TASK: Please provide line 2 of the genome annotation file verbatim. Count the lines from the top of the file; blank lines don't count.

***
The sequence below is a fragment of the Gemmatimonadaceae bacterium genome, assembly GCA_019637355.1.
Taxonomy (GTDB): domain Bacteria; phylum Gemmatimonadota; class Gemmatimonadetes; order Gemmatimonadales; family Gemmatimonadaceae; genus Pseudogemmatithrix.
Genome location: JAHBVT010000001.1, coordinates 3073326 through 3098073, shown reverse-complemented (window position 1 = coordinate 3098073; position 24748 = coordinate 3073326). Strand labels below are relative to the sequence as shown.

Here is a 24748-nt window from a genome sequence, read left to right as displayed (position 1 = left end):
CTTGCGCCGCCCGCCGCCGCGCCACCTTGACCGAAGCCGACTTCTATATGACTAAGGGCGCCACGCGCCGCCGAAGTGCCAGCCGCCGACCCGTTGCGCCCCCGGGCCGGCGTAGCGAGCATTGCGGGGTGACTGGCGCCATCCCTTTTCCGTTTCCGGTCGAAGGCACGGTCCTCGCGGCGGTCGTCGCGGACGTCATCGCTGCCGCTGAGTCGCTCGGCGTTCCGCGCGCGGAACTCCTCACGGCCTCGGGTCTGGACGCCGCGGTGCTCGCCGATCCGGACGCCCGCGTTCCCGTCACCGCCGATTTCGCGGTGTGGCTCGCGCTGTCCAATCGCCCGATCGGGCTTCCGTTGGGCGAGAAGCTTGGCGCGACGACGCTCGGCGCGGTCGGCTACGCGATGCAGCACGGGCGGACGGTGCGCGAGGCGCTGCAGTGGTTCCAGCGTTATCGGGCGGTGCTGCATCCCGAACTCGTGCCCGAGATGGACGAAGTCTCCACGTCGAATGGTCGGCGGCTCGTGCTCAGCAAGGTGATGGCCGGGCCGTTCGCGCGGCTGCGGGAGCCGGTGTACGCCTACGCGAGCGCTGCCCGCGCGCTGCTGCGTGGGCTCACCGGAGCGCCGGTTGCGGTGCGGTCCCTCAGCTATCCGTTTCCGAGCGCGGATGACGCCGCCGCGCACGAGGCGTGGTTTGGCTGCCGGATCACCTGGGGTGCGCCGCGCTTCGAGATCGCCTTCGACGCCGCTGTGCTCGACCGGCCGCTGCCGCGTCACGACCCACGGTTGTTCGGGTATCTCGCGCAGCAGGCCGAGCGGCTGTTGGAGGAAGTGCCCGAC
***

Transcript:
Taxonomy (GTDB): domain Bacteria; phylum Gemmatimonadota; class Gemmatimonadetes; order Gemmatimonadales; family Gemmatimonadaceae; genus Pseudogemmatithrix.